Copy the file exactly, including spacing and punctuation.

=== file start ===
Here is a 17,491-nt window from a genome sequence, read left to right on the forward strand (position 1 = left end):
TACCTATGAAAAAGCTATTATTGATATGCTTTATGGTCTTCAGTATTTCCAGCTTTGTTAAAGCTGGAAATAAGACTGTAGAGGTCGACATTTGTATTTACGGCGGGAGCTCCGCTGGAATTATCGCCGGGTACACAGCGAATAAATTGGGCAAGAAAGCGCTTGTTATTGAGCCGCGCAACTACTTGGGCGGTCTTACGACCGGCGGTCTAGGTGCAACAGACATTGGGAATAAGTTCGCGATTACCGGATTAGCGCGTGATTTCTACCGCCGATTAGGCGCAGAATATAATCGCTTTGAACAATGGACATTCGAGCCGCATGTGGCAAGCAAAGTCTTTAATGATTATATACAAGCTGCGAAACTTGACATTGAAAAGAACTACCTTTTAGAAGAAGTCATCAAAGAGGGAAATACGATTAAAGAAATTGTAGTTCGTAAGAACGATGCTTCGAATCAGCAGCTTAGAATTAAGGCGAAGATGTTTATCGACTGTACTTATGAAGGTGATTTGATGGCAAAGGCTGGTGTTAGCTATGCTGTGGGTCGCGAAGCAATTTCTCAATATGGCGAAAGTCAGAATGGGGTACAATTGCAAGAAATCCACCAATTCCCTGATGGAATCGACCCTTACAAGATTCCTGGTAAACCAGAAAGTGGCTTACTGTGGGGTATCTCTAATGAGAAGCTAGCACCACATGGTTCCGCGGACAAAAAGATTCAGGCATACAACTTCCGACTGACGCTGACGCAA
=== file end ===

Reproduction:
Here is a 17,491-nt window from a genome sequence, read left to right on the forward strand (position 1 = left end):
TACCTATGAAAAAGCTATTATTGATATGCTTTATGGTCTTCAGTATTTCCAGCTTTGTTAAAGCTGGAAATAAGACTGTAGAGGTCGACATTTGTATTTACGGCGGGAGCTCCGCTGGAATTATCGCCGGGTACACAGCGAATAAATTGGGCAAGAAAGCGCTTGTTATTGAGCCGCGCAACTACTTGGGCGGTCTTACGACCGGCGGTCTAGGTGCAACAGACATTGGGAATAAGTTCGCGATTACCGGATTAGCGCGTGATTTCTACCGCCGATTAGGCGCAGAATATAATCGCTTTGAACAATGGACATTCGAGCCGCATGTGGCAAGCAAAGTCTTTAATGATTATATACAAGCTGCGAAACTTGACATTGAAAAGAACTACCTTTTAGAAGAAGTCATCAAAGAGGGAAATACGATTAAAGAAATTGTAGTTCGTAAGAACGATGCTTCGAATCAGCAGCTTAGAATTAAGGCGAAGATGTTTATCGACTGTACTTATGAAGGTGATTTGATGGCAAAGGCTGGTGTTAGCTATGCTGTGGGTCGCGAAGCAATTTCTCAATATGGCGAAAGTCAGAATGGGGTACAATTGCAAGAAATCCACCAATTCCCTGATGGAATCGACCCTTACAAGATTCCTGGTAAACCAGAAAGTGGCTTACTGTGGGGTATCTCTAATGAGAAGCTAGCACCACATGGTTCCGCGGACAAAAAGATTCAGGCATACAACTTCCGACTGACGCTGACGCAA